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Tuesday, March 28, 2017

Stingray City- Grand Cayman VIDEO

The older I get, the more I try to avoid the touristy gimmicky attractions when I travel.  When I plan my trips around the globe, I try to avoid the "Blue Lagoons" of various destinations. More often than not, they are usually overpriced "in and out" types of deals that you do for the bucket list or a quick picture.  The older I get, the more I try to avoid the crowds of people and 5 second photo ops. 

I have to admit, when I booked my trip to Grand Cayman, I had one overly touristy activity on my radar: Stingray City.  If you've been on a cruise in the Caribbean, you have probably stopped at GC and saw this exact activity as one of the excursions along the way. Stingray City is the famous little sandbar in Grand Cayman where you can hop in the water and feed the wild sting rays.  My internal debate was "Yes, Yes I want to feed and swim with wild sting rays." and then "No, No I do not want to give someone all this money to some guy who doesn't care for something super touristy that doesn't support eco-tourism".   
First world problems. 

All week the weather prevented us from getting out to Stingray City and I started to accept that this was a sign I shouldn't bother.  But then, in the last few days of the week, the wind slowed down and boats were finally making their way out to the sand bar  On Friday night (our last night on the island) a couple from the group had booked two spots on the Saturday morning trip with the company recommended by our dive shop.  It was our last day on the island with a 5 pm flight later in the day and there were only four spots left on this charter.  I finally decided to put on my big obvious "I am a tourist" hat and book a spot to Stingray City. 

Stingray City Video Recap 

The company that came highly recommended to us was White Sand Water Sports, the only charter Compass Point books for their guests.  The details were as follows:  $60 to the captain and the boat leaves Kaibo Yacht Club at 7 am.  All you need is a swim suit and a towel.  That meant a 5:30 alarm to make the 40 minute drive across the island with plenty of time to get lost and try to find the charter.  Why so early?  Are the sting rays that picky about breakfast times  That is one early alarm on vacation and these Sting Rays better be hungry.  We arrived at Kaibo, met the owner. and from there we hopped on the boat and headed out to "Sting Ray City".  

Stingray City is a sand bar off the northwest corner of the island at the "mouth" of Grand Cayman.  A quick boat ride out to the sandbar, throw the anchor over and you look out into the water.  Within minutes, you can see the FEVER OF STINGRAYS (yep thats the technical term for a group) coming in and the water is filled with black blobs making their way to the boat. Stingrays were everywhere around the boat and let me tell you.. they aren't shy.  According to the captain, they hear the boat coming and head on over to the sandbar for food.  As soon as we hit the sandbar, I realized why we had to be at the boat so early.  We were the first boat out there and at least 30 hungry Southern Stingrays were waiting for us as we threw on some snorkel gear and jumped in the water.  If you aren't a great swimmer, don't worry.  The water is only about 3-5' at its deepest at the sandbar.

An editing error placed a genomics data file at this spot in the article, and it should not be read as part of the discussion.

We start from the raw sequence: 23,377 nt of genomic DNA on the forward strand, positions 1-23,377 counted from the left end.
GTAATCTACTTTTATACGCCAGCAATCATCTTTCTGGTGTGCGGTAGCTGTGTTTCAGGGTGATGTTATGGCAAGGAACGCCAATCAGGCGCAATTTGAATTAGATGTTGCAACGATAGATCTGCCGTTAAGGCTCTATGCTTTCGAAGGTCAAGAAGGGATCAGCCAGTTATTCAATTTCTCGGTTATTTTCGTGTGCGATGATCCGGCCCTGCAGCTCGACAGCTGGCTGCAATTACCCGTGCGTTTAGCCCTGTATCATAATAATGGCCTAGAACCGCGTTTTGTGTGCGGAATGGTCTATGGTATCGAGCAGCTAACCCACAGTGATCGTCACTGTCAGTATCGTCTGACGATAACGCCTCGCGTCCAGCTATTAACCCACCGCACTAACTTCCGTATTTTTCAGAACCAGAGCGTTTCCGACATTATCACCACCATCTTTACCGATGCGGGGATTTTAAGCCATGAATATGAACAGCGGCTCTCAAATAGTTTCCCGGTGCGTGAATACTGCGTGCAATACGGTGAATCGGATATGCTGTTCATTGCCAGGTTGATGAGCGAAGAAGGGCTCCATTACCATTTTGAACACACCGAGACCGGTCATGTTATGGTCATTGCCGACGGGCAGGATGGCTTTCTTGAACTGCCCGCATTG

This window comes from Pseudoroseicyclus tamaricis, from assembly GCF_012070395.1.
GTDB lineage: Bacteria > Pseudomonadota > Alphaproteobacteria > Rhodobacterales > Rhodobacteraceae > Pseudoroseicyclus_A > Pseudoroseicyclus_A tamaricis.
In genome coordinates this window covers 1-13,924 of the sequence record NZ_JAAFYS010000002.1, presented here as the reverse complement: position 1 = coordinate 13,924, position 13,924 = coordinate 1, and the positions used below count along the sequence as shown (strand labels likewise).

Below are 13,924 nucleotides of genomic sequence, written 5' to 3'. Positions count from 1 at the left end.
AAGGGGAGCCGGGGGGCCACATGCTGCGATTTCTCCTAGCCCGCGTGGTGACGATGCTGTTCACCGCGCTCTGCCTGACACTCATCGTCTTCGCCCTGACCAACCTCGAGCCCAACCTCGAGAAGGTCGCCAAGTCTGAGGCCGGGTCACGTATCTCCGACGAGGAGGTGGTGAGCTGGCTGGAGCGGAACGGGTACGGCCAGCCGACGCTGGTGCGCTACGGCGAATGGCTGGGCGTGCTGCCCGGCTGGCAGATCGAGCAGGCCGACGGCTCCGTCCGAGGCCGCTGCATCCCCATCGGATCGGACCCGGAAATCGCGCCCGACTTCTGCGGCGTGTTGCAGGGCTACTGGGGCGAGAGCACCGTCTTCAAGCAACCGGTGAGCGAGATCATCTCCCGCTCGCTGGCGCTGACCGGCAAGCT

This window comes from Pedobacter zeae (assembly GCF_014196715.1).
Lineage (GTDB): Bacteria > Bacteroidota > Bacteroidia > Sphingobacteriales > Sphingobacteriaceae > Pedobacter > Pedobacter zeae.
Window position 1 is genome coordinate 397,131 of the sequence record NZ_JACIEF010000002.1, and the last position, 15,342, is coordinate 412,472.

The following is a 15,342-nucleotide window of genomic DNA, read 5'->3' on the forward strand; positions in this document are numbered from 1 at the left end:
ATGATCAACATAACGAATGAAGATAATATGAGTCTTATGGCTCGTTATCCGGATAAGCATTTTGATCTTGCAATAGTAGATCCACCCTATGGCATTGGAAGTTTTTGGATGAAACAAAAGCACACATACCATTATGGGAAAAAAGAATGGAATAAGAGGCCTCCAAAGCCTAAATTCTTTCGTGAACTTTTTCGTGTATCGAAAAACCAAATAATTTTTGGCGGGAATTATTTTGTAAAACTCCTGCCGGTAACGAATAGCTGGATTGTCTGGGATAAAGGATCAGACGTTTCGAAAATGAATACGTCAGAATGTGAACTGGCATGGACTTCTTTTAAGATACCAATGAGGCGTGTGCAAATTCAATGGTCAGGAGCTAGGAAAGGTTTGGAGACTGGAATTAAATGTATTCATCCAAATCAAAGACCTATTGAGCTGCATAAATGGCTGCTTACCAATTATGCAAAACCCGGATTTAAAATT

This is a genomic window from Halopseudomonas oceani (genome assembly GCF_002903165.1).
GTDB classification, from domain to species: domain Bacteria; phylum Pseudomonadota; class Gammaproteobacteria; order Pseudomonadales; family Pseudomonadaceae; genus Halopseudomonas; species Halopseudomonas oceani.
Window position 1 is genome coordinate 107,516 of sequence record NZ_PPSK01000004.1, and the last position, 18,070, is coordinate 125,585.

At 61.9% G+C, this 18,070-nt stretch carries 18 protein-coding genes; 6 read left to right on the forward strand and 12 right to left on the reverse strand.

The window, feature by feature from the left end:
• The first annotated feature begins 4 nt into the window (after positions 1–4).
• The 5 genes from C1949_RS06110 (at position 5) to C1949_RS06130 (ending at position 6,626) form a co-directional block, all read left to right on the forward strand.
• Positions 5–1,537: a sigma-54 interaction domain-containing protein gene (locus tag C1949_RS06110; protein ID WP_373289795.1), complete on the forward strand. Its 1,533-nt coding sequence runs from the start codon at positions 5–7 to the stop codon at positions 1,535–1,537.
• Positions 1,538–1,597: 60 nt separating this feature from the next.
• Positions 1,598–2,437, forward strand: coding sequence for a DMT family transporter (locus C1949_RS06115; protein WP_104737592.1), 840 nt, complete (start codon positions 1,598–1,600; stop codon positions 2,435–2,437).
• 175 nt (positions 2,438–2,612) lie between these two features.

The stingrays you are feeding are Southern Stingrays which typically eat bivalves, small fish and worms underneath the sand. To locate their food, Stingrays have a special set of tools-- they use electroreceptors on their snouts as well as their excellent senses of smell and touch. They uncover prey by blowing water out through their mouth and flapping their "wings" over the sand. It is typical to see other species of fish following southern stingrays as they feed because they stir up extra bits of food as they go.

Each captain is allowed to bring 1 lb of food out to feed the stingrays. Thankfully, White Sand Water Sports only goes out in groups of 12 or less. During our charter, we only had 8 people on our boat which meant a lot less people and a lot more food to feed the stingrays. Our captain jumped in the water and handed out the squid with some quick instructions: make a sideways fist, hold the squid in the opening of your hand and make sure to keep your thumb down. The stingrays will come over and eagerly "vacuum" the squid out of your hand. No, they don't bite and no, it won't hurt. You may get a hickie or two and be warned...these guys aren't shy. The first five minutes was a swarm of stingrays flapping up and climbing up your side, gliding around and approaching you for breakfast. 

If you are reading this and the first thing that pops into your head is Steve Irwin- don't worry you can easily avoid any barb related injuries.  When in the water, make sure you do the "stingray shuffle", shuffling your feet in the sand instead of making big quick steps (potentially onto a sting rays barb). While these rays are wild, they are very used to tourists and tend to act more like "captive rays". With that being said, don't go around picking up random wild stingrays.  Stingrays only flick their tails (barbs) upwards in an involuntary reflex action if they feel threatened, as a defensive measure when if they are stepped on or greatly disturbed.